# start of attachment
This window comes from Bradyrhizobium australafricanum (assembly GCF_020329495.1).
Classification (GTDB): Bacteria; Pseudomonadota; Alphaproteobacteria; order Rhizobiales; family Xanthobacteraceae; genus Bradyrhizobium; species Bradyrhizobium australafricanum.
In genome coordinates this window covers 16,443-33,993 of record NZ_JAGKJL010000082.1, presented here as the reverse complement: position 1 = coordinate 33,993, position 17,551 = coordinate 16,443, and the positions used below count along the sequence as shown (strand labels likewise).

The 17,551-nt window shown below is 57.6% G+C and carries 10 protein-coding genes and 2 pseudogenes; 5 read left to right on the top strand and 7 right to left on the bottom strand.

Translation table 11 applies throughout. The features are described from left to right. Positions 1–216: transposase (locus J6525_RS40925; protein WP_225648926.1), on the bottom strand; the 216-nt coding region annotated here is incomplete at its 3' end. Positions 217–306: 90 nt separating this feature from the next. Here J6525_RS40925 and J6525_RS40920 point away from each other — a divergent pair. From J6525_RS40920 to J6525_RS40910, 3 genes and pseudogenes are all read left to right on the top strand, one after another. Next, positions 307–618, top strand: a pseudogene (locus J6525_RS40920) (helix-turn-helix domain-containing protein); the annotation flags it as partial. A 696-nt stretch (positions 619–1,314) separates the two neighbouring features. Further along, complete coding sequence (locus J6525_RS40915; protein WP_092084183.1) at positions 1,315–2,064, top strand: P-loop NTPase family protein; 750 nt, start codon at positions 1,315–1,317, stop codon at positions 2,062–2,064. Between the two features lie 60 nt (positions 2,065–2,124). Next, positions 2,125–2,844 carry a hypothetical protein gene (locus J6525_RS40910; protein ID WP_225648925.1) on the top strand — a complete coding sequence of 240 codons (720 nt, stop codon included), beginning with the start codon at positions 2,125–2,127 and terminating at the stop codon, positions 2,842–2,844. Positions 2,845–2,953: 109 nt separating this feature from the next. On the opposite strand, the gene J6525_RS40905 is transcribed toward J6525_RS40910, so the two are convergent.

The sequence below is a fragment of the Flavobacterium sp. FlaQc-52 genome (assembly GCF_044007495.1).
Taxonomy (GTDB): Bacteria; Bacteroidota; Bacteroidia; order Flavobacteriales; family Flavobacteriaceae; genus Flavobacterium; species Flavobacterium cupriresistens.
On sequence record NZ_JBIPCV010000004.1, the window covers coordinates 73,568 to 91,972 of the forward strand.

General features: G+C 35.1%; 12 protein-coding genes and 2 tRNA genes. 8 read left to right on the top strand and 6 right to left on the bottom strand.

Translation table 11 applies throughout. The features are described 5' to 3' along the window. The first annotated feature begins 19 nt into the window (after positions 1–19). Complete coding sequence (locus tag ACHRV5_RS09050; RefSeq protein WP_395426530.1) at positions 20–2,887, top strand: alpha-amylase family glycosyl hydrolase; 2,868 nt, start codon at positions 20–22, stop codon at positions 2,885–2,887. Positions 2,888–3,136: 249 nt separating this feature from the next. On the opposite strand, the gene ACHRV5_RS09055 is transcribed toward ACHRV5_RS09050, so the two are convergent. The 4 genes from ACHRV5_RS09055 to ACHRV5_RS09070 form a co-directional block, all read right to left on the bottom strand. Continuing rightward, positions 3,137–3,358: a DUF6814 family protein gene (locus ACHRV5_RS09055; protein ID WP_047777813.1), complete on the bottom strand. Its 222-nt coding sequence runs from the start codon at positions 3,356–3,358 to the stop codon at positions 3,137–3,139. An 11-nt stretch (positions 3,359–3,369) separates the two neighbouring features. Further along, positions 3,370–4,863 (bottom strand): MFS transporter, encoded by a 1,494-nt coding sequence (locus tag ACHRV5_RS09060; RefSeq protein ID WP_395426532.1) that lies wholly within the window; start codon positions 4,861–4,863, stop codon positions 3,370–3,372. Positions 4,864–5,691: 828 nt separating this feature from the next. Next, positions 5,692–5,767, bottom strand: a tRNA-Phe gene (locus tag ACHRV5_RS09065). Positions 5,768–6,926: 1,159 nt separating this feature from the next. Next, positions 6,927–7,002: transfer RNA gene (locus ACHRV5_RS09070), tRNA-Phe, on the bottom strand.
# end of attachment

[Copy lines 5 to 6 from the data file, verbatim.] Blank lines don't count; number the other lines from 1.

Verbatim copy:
Translation table 11 applies throughout. The features are described from left to right. Positions 1–216: transposase (locus J6525_RS40925; protein WP_225648926.1), on the bottom strand; the 216-nt coding region annotated here is incomplete at its 3' end. Positions 217–306: 90 nt separating this feature from the next. Here J6525_RS40925 and J6525_RS40920 point away from each other — a divergent pair. From J6525_RS40920 to J6525_RS40910, 3 genes and pseudogenes are all read left to right on the top strand, one after another. Next, positions 307–618, top strand: a pseudogene (locus J6525_RS40920) (helix-turn-helix domain-containing protein); the annotation flags it as partial. A 696-nt stretch (positions 619–1,314) separates the two neighbouring features. Further along, complete coding sequence (locus J6525_RS40915; protein WP_092084183.1) at positions 1,315–2,064, top strand: P-loop NTPase family protein; 750 nt, start codon at positions 1,315–1,317, stop codon at positions 2,062–2,064. Between the two features lie 60 nt (positions 2,065–2,124). Next, positions 2,125–2,844 carry a hypothetical protein gene (locus J6525_RS40910; protein ID WP_225648925.1) on the top strand — a complete coding sequence of 240 codons (720 nt, stop codon included), beginning with the start codon at positions 2,125–2,127 and terminating at the stop codon, positions 2,842–2,844. Positions 2,845–2,953: 109 nt separating this feature from the next. On the opposite strand, the gene J6525_RS40905 is transcribed toward J6525_RS40910, so the two are convergent.

The sequence below is a fragment of the Flavobacterium sp. FlaQc-52 genome (assembly GCF_044007495.1).